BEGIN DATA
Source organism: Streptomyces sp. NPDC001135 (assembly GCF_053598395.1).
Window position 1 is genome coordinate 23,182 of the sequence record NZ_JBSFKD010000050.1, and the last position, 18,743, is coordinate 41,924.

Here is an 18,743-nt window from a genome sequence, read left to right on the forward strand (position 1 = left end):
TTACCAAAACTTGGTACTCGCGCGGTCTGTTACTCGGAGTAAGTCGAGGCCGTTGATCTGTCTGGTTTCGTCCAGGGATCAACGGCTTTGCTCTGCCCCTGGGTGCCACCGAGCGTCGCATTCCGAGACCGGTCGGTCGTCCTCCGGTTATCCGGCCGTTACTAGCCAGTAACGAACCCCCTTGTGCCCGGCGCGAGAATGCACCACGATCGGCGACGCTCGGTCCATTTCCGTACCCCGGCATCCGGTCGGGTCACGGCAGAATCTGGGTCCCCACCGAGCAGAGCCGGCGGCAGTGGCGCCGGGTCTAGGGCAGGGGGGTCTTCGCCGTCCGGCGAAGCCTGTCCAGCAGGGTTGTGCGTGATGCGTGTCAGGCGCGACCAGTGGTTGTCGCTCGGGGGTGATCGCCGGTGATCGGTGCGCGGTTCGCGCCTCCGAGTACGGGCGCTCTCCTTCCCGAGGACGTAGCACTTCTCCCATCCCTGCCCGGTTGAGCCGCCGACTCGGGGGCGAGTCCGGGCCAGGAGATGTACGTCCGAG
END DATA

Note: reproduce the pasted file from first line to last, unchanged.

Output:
Source organism: Streptomyces sp. NPDC001135 (assembly GCF_053598395.1).
Window position 1 is genome coordinate 23,182 of the sequence record NZ_JBSFKD010000050.1, and the last position, 18,743, is coordinate 41,924.

Here is an 18,743-nt window from a genome sequence, read left to right on the forward strand (position 1 = left end):
TTACCAAAACTTGGTACTCGCGCGGTCTGTTACTCGGAGTAAGTCGAGGCCGTTGATCTGTCTGGTTTCGTCCAGGGATCAACGGCTTTGCTCTGCCCCTGGGTGCCACCGAGCGTCGCATTCCGAGACCGGTCGGTCGTCCTCCGGTTATCCGGCCGTTACTAGCCAGTAACGAACCCCCTTGTGCCCGGCGCGAGAATGCACCACGATCGGCGACGCTCGGTCCATTTCCGTACCCCGGCATCCGGTCGGGTCACGGCAGAATCTGGGTCCCCACCGAGCAGAGCCGGCGGCAGTGGCGCCGGGTCTAGGGCAGGGGGGTCTTCGCCGTCCGGCGAAGCCTGTCCAGCAGGGTTGTGCGTGATGCGTGTCAGGCGCGACCAGTGGTTGTCGCTCGGGGGTGATCGCCGGTGATCGGTGCGCGGTTCGCGCCTCCGAGTACGGGCGCTCTCCTTCCCGAGGACGTAGCACTTCTCCCATCCCTGCCCGGTTGAGCCGCCGACTCGGGGGCGAGTCCGGGCCAGGAGATGTACGTCCGAG